Arizona’s Consumer Fraud Act prohibits “any deception, deceptive or unfair act or practice, fraud, false pretense, false promise, misrepresentation, or concealment, suppression or omission of any material fact with intent that others rely on such concealment, suppression or omission, in connection with the sale or advertisement of any merchandise.”  ARS §44-1522(A).  Typically, the Consumer Fraud Act is used by state law enforcement agencies to prevent fraud in advertising and to punish those businesses who engage in deceptive business practices.   However, the Arizona Supreme Court has held that the Consumer Fraud Act also provides individual consumers with a private right to bring a civil claim for damages caused by violation of the act.  See, Sellinger v. Freeway Mobile Homes Sales, Inc., 110 Ariz. 573 (1974).  As a result, when an individual suffers injury caused by deceptive advertising other misrepresentations, he or she can bring a lawsuit and seek money damages for those injuries.  In order to prevail on a Consumer Fraud Act claim, the injured consumer must prove that the manufacturer 1) made a false promise or misrepresentation; 2) in connection with the sale or advertisement of merchandise; and 3) that the consumer’s injuries were caused by reliance on the misrepresentation.  Dunlap v. Jimmy GMC of Tucson, Inc., 136 Ariz. 338 (App. 1983).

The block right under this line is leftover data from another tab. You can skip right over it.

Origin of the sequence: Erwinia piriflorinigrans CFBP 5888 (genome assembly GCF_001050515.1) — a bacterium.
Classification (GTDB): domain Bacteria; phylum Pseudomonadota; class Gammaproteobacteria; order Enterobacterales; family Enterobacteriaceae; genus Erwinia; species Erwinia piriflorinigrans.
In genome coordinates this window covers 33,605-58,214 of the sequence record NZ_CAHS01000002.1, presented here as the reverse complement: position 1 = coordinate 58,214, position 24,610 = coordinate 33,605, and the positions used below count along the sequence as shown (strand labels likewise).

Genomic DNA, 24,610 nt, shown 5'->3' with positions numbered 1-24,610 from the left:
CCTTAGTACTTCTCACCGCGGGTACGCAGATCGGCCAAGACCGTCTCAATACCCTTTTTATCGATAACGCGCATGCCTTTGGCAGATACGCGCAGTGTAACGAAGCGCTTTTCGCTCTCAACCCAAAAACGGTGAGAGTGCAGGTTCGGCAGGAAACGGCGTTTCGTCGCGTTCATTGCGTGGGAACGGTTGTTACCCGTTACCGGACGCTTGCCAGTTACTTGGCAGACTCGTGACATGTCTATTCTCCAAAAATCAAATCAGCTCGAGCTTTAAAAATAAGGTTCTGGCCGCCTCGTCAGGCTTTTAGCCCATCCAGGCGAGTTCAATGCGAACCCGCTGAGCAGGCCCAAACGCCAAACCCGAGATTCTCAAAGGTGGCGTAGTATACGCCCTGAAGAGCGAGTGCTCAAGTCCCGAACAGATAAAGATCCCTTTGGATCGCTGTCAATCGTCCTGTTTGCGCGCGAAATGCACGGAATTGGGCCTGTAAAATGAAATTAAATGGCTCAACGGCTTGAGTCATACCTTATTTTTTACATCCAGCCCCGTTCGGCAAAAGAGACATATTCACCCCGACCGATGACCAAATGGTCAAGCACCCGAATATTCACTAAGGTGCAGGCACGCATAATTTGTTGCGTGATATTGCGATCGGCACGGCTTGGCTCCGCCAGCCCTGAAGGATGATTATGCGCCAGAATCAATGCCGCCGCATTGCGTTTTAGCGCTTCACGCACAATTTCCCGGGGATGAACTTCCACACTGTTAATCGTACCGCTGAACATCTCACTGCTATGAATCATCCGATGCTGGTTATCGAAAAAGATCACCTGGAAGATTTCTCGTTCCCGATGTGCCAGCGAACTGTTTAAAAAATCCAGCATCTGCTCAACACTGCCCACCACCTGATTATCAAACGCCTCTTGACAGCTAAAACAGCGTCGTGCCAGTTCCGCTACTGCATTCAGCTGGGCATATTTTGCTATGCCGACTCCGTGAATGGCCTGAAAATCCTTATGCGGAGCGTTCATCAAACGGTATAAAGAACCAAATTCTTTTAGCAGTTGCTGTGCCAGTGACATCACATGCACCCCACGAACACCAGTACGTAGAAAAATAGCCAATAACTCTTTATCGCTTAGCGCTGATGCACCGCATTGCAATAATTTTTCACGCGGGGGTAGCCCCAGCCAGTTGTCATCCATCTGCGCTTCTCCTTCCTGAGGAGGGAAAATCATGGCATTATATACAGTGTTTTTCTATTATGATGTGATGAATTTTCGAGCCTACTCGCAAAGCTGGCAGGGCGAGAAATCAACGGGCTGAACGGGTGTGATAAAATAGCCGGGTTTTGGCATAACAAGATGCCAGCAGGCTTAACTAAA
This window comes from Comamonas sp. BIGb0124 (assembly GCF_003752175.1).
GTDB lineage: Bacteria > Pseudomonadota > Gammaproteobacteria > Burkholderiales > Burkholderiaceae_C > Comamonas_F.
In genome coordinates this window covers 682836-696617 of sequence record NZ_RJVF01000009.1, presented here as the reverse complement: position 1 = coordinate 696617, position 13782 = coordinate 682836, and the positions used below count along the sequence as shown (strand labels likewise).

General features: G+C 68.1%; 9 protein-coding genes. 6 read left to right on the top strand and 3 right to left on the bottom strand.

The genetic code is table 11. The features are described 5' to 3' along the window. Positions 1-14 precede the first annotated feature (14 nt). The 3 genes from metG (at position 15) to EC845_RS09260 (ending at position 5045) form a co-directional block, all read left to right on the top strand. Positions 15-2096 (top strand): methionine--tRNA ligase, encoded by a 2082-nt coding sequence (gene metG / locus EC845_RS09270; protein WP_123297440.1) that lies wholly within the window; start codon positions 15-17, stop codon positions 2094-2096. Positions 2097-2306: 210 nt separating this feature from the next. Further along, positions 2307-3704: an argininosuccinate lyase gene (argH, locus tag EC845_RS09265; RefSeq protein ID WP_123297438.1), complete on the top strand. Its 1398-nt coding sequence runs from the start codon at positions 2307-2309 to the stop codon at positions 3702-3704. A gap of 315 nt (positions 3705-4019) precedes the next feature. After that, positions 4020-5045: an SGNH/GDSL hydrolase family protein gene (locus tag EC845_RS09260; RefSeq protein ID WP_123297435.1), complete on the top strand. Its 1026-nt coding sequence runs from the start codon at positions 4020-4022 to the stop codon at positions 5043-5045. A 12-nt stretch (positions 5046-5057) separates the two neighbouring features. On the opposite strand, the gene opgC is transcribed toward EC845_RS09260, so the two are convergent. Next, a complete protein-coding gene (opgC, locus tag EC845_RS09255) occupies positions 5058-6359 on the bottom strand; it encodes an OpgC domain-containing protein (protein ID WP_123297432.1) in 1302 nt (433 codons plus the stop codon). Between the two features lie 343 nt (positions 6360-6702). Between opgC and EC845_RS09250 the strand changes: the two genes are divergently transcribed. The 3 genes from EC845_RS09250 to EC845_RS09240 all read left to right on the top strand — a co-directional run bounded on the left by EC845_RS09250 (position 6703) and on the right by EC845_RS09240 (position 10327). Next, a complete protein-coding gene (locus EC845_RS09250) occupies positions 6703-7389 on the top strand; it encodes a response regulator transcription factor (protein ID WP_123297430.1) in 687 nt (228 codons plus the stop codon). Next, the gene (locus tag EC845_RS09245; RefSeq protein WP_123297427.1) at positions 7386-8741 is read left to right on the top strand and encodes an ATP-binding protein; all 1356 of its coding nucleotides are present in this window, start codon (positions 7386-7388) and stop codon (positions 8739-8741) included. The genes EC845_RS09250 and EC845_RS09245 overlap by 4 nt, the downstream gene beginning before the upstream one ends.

In 2015, the Arizona Court of Appeals specifically extended this private right of action to defective drug claims.  Watts v. Medicis Pharmaceutical Corp., 236 Ariz. 511 (App. 2015).  As a result, a person injured by a defective drug can not only sue the manufacturer for the way the drug was manufactured but also for the information (or lack of information) the manufacturer disseminated to the public.  This is a significant right for consumers that in certain situations can dramatically increase the chances of success in a defective drug case.

If you or someone you know has been injured by a defective drug or other defective product, call attorney Brian Allen at (480) 461-5335 or contact him at for a free consultation to discuss your rights and options.

Please note: This subject matter of this blog post is subject to further judicial review and could change if the Arizona Supreme Court decides to hear the case.


This blog should be used for informational purposes only. It does not create an attorney-client relationship with any reader and should not be construed as legal advice. If you need legal advice regarding Consumer Fraud and Defective Drug Injury Claims, or any other personal injury, please feel free to contact Brian T. Allen at  480.461.5335,  log on to,  or contact an attorney in your area. Udall Shumway PLC is located in Mesa, Arizona and is a full service law firm. We assist Individuals, families, businesses, schools and municipalities in Mesa and the Phoenix/East Valley.